Overall Score: 92/100

xDuoo XD05 PRO Review – Badassery On The Go

I have a long history reviewing xDuoo gear. This website and YouTube channel sprinkled with life thanks to an xDuoo TA-20 review that started it all. I tried multiple desktop and portable devices of xDuoo and up to this point, all of them have been meticulously tested around here. Starting with tiny dongles and moving up the ladder to bigger units, all of them had an unmistakable house sound that could only be described as fun, life-like, and very dynamic sounding. From their tiny XP2 PRO to bigger units like XD05 Plus and XD05 BAL, the sound was brimming with more life compared to their close competitors.

Around two years ago I started exchanging emails with xDuoo, trying a plant a few ideas that might be adopted in the future. Some of those ideas are not ready to be revealed and the unit that I’m most proud about isn’t ready yet, but the gizmo that I will be testing today was discussed for a very long time. You can dislike its sheer size, weight, and ballsy look, however, these guys put a much bigger effort into polishing its sound, tone, timbre, and feature set, which I believe are standing out from the crowd. The big guy is called XD05 PRO and in the following chapters, I’m going to reveal all the good, the bad, and the ugly. The coolest feature of the XD05 PRO is that we are dealing with a fully modular DAC/Amp combo and in time, we’ll be able to swap the stock DAC and amp modules with new ones that are currently under development. Its stock DAC module is equipped with a flagship ES9039S PRO DAC chip, while the amp module consists of two OPA1612A op-amps which will be driving your cans. It goes for $799 and since its closest competitors (FiiO Q7 and Shanling H7) are still around here, expect a proper showdown at the end of this review. There is so much more about the XD05 PRO which makes it different from a sea of me-too DAC/Amp combos, so what are we waiting for? Let’s jump right into it!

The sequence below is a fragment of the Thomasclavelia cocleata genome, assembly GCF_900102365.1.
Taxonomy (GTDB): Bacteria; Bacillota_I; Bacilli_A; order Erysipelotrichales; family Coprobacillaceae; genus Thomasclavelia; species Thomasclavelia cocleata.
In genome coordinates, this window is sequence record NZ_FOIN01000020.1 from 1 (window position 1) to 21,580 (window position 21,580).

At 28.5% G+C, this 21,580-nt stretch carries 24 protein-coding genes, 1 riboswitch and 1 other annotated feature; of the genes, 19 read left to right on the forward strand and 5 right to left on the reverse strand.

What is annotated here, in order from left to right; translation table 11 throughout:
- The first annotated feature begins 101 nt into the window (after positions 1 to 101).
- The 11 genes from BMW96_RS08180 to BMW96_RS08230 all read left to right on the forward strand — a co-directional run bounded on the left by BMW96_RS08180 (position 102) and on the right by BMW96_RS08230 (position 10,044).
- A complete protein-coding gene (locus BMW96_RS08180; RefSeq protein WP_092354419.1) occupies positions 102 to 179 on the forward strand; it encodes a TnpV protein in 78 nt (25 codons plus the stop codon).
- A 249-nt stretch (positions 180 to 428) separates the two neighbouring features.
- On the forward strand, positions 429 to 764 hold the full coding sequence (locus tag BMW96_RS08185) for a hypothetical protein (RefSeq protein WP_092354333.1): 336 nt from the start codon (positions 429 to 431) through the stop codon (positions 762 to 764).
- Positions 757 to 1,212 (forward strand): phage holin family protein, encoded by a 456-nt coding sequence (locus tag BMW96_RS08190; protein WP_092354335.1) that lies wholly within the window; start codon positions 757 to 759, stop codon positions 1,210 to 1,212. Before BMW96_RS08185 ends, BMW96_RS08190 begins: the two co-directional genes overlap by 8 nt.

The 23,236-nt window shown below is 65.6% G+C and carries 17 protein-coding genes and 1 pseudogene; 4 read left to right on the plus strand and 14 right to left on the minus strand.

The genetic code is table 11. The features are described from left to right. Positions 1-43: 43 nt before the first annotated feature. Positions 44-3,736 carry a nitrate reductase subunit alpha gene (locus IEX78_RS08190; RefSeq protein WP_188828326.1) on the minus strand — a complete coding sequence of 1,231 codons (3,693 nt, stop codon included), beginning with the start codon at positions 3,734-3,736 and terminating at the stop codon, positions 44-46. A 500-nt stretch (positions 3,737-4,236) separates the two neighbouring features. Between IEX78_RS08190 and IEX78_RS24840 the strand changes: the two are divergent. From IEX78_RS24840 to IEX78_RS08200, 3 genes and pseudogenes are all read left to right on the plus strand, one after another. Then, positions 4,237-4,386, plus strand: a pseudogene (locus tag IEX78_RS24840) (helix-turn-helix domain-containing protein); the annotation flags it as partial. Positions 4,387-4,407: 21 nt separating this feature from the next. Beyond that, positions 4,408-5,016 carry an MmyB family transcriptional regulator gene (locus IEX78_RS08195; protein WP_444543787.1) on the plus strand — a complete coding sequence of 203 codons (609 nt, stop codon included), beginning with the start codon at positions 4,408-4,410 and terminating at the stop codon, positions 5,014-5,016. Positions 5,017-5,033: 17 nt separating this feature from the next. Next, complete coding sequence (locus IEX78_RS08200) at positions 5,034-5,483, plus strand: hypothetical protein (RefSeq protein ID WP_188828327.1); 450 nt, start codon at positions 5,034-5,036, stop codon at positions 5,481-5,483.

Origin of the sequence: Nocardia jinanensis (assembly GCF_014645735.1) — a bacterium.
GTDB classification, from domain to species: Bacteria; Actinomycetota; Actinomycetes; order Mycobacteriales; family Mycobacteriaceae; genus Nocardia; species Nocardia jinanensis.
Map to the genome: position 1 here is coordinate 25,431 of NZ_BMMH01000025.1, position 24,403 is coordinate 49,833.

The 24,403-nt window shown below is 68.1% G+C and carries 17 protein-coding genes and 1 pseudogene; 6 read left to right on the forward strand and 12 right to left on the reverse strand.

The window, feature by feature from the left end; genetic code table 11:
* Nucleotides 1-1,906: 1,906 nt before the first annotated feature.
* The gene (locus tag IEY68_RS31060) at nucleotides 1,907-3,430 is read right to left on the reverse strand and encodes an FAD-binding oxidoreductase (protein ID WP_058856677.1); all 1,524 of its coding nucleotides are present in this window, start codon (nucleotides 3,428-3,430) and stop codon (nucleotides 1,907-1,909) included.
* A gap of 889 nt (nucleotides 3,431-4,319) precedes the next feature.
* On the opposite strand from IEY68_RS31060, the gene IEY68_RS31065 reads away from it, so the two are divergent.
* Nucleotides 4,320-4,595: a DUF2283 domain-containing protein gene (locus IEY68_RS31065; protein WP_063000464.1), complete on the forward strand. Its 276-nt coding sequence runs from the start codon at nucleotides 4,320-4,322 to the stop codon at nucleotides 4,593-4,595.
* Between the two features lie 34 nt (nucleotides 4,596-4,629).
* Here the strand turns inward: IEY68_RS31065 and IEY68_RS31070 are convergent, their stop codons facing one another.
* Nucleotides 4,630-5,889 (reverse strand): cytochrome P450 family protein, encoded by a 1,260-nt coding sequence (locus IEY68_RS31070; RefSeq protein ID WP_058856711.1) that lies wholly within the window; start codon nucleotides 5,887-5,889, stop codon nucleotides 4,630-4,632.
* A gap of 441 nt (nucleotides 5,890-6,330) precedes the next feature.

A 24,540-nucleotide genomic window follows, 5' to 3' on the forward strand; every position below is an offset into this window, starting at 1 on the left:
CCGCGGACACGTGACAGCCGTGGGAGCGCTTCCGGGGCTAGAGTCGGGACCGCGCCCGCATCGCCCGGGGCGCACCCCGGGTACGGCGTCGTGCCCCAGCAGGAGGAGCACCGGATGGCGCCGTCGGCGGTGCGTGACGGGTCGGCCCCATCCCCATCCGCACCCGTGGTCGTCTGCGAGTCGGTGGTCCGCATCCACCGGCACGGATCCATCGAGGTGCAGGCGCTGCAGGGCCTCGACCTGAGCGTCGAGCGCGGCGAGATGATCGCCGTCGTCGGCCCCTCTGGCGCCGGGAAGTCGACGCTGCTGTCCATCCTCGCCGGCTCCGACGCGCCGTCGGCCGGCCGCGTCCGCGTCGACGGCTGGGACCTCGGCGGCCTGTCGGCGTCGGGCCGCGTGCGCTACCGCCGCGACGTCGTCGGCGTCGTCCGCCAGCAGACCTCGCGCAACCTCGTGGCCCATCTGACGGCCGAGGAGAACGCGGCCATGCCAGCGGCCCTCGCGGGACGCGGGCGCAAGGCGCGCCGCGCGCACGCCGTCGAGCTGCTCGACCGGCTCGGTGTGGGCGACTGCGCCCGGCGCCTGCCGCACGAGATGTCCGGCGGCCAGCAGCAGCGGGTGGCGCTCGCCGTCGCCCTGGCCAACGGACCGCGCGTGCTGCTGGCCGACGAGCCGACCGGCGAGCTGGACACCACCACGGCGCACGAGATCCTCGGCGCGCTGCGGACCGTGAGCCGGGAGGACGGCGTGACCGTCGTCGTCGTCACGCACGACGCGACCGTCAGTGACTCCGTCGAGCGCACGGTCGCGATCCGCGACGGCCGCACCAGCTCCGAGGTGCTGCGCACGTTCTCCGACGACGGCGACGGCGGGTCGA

Unboxing Experience

Before we move on to the most important part of this review, let’s stop for a moment and appreciate the quality of the included accessories and the sheer number of them! A picture sometimes is worth a thousand words, so look for yourself, impressive, isn’t it?

Besides bundling it with all possible analog and digital interconnect cables, take a closer look at how thick these cables are and their outstanding build quality! Those are machined aluminum connectors and these cables can cost you up to $100 per cable if you search online for a similar build quality. Only the bundled accessories and swappable LME op-amps are worth a small fortune and even without listening to this unit, I already see a lot of value. For the sake of it, let’s mention every piece of accessory you are getting:

  • A small tin case (similar to ALTOIDS cases) with a window on top that holds two op-amps, the LME49720 will be offering you a different sound signature compared to the preinstalled OPA1612A op-amps, but more about that in a minute
  • A xDuoo branded aluminum plate, laser engraved with the company logo. It doesn’t have a use case as far as I know.
  • A short AES cable with 3-pin mini-XLR connectors at both ends. You can use their portable DAPs as digital transports via AES, moving the D/A conversion and amplification duties to the XD05 PRO
  • A USB-A to USB-C adapter
  • A long USB-C to USB-C cable for PC/MAC connectivity and for charging
  • A short USB-C to USB-C cable to be used with Android devices
  • A short USB-C to Apple Lightning cable to be used with iOS devices
  • A short 3.5mm to 3.5mm interconnect cable
  • A short 4.4mm to 4.4mm interconnect cable
  • A Torx T6 screwdriver
  • Five stainless-steel screws and five black anodized ones
  • Eight silicone feet
  • A 6.35mm to 3.5mm headphone adapter
  • A warranty card
  • A user manual

This is the pure definition of overkill! Nicely done xDuoo, you finally got my attention.

Design & Build Quality

I tried every xDuoo branded portable DAC/Amp combo that were released so far, except for the Link BAL2. Starting with xDuoo Link, XP2 PRO, XD05 Plus, XD05 BAL, and now XD05 PRO, the biggest releases were already tested by yours truly. Living with massive portable units like Shanling H7, but especially FiiO Q7 and M17 for quite some time, I expected a big unit coming from xDuoo labs, but nothing prepared me for the size and weight of the XD05 PRO, dwarfing every portable DAC/Amp combo I tried in the past.